How one utility balanced diverting water and protecting wildlife.
by Jeff Davis
November 27, 2018

Upgrading a system at a dam while also protecting the fish and wildlife in an area can be a challenge.

The San Francisco Public Utilities Commission (PUC) recently faced this dilemma at Cherry Dam, which is part of the Hetch Hetchy Regional Water System, located three and a half hours east of San Francisco on the border of Yosemite Valley, California. Cherry Lake provides drinking water for the greater San Francisco Bay Area.

The outlet facilities at Cherry Dam, which were built in 1956, reached the end of their service life and, to satisfy stream-release requirements established by the U.S. Department of Interior, the 66-inch hollow-jet valves had to be removed and replaced.

PUC contracted Anvil Builders, a San Francisco-based general contractor, to coordinate the Cherry Dam Project. According to Anvil, the initial project involved removing and replacing two large 66,000-pound valves and also the replacement of various ancillary components. This included the installation of reinforced-concrete deck gussets and overhead pipe supports in the valve-house; demolition of the existing instream flow-release system; installation of the new downstream flow-release system, including piping, valves and fittings; and the removal and replacement of the alternating current (AC) distribution panel and lighting systems.

But as Anvil’s team prepared to work on the replacement of the two hollow-jet valves, they discovered a problem.

“In order to replace the hollow-jet outlet valves, we needed to close two other butterfly valves that were holding the reservoir water back,” said Caleb McWaters, Anvil project manager for the Cherry Dam Project. “In the beginning of the project, we discovered that the butterfly valves were not working, so we had to get in to fix them as well.”

For safety, the reservoir had to be drained below the intake tower, allowing dry access to the butterfly valves. However, with the water level lowered below the intake tower, no water was flowing over the dam. The challenge was to keep water flowing into the stream below the dam to support the downstream fish and wildlife while diverting water away from the repair work being performed on the valve system.

electric submersible pumpsElectric submersible pumps upgraded the system at Cherry Dam and protected fish and wildlife. (Images courtesy of Tsurumi America Inc.)

Moving the water over the dam with a temporary pump bypass of the intake tower was essential, but would not be simple. The pumps needed the ability to push water up to 300 feet vertically­—276 feet plus friction losses—to get from the surface of the water from the low lake level to the top of the dam. There was not an immediate solution for how to pump the water up and over the dam. Several companies told the project team that diesel engine driven centrifugal pumps were the typical solution for this kind of job.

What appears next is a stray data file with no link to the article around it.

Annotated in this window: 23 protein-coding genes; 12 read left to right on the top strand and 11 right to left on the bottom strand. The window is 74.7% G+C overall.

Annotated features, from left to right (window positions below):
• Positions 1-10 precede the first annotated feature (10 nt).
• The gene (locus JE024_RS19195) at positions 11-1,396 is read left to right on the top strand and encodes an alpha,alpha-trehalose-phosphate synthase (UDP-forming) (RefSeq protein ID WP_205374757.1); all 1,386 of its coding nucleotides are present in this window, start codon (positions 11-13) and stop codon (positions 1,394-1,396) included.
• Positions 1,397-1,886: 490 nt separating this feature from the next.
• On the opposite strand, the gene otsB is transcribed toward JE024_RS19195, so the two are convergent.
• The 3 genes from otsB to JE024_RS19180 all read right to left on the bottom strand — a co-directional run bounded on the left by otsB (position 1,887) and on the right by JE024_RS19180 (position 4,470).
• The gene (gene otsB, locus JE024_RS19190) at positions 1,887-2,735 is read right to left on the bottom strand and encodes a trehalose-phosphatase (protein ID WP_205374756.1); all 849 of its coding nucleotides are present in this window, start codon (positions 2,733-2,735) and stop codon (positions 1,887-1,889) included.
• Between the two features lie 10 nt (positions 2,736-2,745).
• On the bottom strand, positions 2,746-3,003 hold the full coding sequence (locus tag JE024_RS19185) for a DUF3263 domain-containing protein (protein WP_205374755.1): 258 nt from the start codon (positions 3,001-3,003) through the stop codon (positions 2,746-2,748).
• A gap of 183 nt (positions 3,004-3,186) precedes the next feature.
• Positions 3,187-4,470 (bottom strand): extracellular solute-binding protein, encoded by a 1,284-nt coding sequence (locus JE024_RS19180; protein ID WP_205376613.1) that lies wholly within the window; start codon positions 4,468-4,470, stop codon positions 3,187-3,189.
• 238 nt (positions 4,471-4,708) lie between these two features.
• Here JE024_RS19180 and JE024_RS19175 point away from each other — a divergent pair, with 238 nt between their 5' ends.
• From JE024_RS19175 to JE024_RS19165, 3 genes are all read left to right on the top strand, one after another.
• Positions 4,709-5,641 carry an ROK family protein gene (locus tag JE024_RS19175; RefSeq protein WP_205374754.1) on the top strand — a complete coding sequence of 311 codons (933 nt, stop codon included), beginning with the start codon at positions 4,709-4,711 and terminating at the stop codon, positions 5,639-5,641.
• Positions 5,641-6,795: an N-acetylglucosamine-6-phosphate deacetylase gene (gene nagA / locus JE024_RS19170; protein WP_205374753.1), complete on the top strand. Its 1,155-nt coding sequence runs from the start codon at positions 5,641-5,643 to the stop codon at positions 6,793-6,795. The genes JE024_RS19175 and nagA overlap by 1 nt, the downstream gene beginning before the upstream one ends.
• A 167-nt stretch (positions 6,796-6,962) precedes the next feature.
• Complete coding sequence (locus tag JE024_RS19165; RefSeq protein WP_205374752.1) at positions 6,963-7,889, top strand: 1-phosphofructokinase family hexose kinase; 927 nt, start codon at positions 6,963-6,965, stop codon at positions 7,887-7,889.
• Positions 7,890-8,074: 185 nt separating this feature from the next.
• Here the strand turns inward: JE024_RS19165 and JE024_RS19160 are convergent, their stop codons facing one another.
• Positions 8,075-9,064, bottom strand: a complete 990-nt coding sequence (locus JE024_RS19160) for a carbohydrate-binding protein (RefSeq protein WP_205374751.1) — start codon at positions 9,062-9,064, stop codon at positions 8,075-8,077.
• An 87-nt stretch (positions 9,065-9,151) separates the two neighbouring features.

This was not a good solution because of the environmental impact of running diesel engines near a drinking water source and wildlife ecosystem. Specific concerns were potential diesel fuel spills, exhaust emissions, oil leakage and noise. So Anvil looked for an alternative.

The team reached out to Patrick LaZansky of Herc Rentals Inc. in Roseville, California. The company specializes in submersible pump applications when environmental factors play an important role in the job.

“The main challenge was to provide a pumping system capable of maintaining 5 cubic feet per second of water up and over the dam in order to keep water running for fish and wildlife,” LaZansky said. “It is a big deal in California to keep fish water flowing so the system could not fail. The right way to do this job was with electrical submersible pumps because they are more efficient for this application. The pumps could run on overhead line power, so a primary diesel generator wouldn’t be necessary. Once Anvil saw that I was confident and could provide an alternate solution [to diesel pumps], they were relieved that this was an option.”

An electric submersible pump would help solve the environmental issues, but also offered other advantages. There was no need to prime the pump once it was in the water, which made it more reliable.

The pump needed to push the water straight up 300 feet and work continuously throughout the duration of the project, which could be months. “This was such a risky job with all the environmental concerns and high pressures. I needed to ensure that I had specified the right pump,” he said.

The submersible pumps handle medium to high flows at higher heads, but the flow-through design allows low water level operation for extended periods. Two 150-horsepower (hp) submersibles with a discharge bore size of 8 inches were recommended. A third pump would be on standby, in case either of the others encountered a problem.

While this is not an unusual application for this submersible pump, it was unusual for a rental fleet to have this pump model available. Each pump measured 23 feet, 5/16 inches in diameter, 70 feet and 3/8 inches tall and weighed 2,750 pounds. LaZansky needed to figure out how to get these large pumps in place.

“We manifolded the pumps onshore and ran 3,500 linear feet of 12-inch high-density polyethylene (HDPE) pipe up and over the dam, with a discharge point lower than the level of the pumps,” LaZansky said. “This meant that once the pumps were running, there wasn’t nearly as much head.”

Then, custom-fabricated rafts floated the pumps on the reservoir. The rafts were also fitted with protective “fish screens” to keep fish from being pulled into or damaged by the pump intakes during operation.